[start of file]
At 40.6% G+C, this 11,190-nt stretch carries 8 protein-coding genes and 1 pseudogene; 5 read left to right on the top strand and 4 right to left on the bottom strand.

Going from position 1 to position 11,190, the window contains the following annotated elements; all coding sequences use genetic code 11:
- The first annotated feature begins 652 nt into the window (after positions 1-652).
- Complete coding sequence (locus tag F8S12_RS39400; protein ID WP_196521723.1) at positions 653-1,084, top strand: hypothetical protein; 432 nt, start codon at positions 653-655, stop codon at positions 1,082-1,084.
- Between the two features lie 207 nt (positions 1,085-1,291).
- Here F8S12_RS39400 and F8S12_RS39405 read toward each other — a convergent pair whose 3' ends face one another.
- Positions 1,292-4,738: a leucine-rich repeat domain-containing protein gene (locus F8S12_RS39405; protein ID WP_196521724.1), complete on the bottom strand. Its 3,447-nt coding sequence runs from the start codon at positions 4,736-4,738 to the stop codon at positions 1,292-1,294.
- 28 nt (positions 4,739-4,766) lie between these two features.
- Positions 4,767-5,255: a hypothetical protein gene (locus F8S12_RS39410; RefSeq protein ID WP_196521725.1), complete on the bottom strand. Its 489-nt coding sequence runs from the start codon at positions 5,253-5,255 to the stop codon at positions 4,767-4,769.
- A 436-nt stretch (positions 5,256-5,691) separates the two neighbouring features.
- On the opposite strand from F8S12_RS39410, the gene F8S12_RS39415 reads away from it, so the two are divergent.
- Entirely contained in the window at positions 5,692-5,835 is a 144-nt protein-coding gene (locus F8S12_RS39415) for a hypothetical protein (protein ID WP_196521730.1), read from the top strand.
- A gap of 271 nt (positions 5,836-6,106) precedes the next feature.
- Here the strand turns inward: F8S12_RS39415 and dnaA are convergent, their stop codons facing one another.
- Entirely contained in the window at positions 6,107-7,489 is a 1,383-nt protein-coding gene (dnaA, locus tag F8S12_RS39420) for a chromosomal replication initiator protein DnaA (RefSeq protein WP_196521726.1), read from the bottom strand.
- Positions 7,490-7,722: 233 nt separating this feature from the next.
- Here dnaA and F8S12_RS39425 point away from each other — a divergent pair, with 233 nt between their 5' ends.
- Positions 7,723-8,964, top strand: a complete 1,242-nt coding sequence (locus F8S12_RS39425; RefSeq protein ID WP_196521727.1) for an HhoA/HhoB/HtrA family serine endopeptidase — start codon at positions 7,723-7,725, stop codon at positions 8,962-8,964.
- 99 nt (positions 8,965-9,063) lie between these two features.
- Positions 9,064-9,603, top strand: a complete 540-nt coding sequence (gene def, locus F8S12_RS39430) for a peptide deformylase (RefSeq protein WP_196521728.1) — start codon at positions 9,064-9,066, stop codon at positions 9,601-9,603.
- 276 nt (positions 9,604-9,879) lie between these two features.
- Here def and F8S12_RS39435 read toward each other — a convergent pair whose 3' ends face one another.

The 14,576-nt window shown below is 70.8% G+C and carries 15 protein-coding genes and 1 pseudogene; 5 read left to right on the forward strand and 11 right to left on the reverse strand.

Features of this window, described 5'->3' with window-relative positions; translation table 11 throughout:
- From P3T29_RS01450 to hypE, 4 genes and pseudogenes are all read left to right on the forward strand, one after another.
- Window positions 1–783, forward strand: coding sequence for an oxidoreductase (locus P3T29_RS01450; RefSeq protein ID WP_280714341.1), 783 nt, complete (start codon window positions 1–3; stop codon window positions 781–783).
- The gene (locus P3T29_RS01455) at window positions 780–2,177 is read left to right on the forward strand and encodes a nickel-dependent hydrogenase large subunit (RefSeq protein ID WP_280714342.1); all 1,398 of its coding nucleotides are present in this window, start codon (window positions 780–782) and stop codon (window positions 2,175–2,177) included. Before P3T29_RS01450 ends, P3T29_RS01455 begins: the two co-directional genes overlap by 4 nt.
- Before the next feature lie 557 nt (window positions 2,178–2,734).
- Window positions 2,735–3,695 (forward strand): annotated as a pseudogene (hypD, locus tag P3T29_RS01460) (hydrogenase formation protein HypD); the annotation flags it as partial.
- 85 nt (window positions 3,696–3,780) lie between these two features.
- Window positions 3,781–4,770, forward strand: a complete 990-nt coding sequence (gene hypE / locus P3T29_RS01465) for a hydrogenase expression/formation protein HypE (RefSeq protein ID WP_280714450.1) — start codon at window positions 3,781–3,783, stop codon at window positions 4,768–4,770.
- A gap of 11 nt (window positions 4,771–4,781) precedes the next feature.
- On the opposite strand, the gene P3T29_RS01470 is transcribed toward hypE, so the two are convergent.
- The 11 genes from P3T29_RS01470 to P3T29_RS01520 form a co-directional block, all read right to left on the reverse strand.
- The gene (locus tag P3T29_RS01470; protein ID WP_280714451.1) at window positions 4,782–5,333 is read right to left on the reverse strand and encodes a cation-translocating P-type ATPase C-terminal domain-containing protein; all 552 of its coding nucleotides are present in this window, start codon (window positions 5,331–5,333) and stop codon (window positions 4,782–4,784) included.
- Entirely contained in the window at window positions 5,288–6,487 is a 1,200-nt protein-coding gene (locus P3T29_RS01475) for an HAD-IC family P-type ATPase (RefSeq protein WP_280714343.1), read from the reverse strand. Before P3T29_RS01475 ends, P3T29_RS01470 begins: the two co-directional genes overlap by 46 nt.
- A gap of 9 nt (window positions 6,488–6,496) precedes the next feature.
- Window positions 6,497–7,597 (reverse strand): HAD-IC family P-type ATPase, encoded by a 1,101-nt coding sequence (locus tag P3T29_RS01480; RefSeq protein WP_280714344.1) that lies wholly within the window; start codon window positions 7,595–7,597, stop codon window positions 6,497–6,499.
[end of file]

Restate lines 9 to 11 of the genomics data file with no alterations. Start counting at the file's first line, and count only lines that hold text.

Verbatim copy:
- Positions 4,767-5,255: a hypothetical protein gene (locus F8S12_RS39410; RefSeq protein ID WP_196521725.1), complete on the bottom strand. Its 489-nt coding sequence runs from the start codon at positions 5,253-5,255 to the stop codon at positions 4,767-4,769.
- A 436-nt stretch (positions 5,256-5,691) separates the two neighbouring features.
- On the opposite strand from F8S12_RS39410, the gene F8S12_RS39415 reads away from it, so the two are divergent.